The pressure of a perfect homework score can overwhelming, so there is something to be said for embracing mistakes as a learning opportunity. However, there is also a strong case for avoiding errors when you can. Some mistakes are common and easily avoided. Here are five things that will hurt a homework score, and how you can coach your student to steer clear of them.
1. Ignoring Instructions
Perhaps the most common mistake of all is ignoring assignment instructions. Whether the homework is language, math, or science related -- if your student doesn't fully understand the instructions, mistakes are almost inevitable. The first step of completing homework should always be reading (not skimming) the instructions.
2. Overusing the Thesaurus
Stuffing an essay with technical jargon or too many five-dollar words won't necessarily make it better. In fact, it may signal to a teacher that the student just combed the thesaurus for big words rather than spending time making a thoughtful argument. Use a thesaurus or dictionary when needed, not as a crutch.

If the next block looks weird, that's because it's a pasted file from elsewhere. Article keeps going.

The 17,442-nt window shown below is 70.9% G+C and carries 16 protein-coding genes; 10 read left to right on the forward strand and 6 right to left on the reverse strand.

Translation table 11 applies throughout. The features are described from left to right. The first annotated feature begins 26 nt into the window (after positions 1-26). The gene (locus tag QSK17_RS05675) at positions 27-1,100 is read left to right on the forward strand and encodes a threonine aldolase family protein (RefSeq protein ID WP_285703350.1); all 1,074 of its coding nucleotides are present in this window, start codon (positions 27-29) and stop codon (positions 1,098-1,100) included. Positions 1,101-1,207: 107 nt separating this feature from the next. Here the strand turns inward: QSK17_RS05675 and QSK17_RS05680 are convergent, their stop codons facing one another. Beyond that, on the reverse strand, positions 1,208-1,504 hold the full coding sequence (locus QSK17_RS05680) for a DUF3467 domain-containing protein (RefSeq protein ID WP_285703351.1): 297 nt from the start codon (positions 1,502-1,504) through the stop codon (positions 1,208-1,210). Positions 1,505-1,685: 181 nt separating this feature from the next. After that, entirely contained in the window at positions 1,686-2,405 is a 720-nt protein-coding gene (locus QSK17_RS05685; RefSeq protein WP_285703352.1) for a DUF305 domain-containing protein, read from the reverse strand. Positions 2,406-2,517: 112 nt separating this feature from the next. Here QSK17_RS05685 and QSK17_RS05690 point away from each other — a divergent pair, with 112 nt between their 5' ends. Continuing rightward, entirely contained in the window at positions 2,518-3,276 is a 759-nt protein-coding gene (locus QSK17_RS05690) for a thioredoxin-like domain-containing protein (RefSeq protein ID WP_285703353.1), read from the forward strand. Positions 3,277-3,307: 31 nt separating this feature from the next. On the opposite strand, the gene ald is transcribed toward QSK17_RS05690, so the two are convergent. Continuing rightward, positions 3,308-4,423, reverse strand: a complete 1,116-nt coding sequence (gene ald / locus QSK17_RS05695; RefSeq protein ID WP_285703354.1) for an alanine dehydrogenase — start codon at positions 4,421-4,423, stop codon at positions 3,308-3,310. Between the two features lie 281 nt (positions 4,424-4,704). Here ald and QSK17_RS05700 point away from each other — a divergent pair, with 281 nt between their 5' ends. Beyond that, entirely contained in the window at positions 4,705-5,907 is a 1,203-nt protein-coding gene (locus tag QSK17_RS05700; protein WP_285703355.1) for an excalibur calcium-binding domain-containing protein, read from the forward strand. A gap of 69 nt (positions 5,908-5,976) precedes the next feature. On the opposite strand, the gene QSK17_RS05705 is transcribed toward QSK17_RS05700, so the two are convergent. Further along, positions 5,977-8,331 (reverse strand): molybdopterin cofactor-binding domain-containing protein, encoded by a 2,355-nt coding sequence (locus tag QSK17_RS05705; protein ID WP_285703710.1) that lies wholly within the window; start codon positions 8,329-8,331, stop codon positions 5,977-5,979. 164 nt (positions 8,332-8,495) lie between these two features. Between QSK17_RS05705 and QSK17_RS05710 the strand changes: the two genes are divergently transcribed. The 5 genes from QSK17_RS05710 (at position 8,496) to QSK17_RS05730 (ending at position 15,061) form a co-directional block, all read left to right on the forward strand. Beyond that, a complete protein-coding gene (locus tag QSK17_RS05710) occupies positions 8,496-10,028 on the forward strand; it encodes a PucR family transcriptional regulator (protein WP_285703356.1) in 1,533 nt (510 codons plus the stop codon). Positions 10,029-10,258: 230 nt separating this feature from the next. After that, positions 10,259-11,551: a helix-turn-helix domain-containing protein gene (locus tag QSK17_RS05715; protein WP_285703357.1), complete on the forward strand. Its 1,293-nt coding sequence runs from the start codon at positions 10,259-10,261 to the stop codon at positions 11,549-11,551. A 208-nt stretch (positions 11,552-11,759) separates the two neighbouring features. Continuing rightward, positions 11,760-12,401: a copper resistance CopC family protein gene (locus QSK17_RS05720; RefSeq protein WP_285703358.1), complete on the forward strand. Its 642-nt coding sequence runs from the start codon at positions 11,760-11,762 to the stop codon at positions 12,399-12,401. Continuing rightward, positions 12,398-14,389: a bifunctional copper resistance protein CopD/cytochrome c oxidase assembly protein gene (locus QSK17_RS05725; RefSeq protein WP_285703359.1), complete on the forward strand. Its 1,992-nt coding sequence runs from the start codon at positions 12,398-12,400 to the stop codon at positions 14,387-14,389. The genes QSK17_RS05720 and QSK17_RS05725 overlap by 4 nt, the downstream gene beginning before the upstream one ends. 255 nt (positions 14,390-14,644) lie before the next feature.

3. Failing to Proofread
A wonderful essay could still lose points if there are misspellings and formatting errors. Every piece of homework should be proofread at least once before submitting. Pro tip: Reading aloud makes it easier to catch grammatical errors.
4. Forgetting to Reference Properly
Plagiarism can happen accidentally. Any time a student references the idea of another author, even if it's not a direct quote, there should be a citation. The best way to avoid missing a proper reference is to include citations along the way. If the student tries to remember where the citations go when they finish the essay -- they could easily forget one.
5. Running Out of Time
Assignments completed right before the due date sometimes have more mistakes. Time management is a crucial part of turning in an accurate homework assignment. Make a homework schedule and stick to it.
Homework assignments are a big part of any student's grade. You can help your young learner improve their scores by setting aside ample time and encouraging them to pay attention to the details.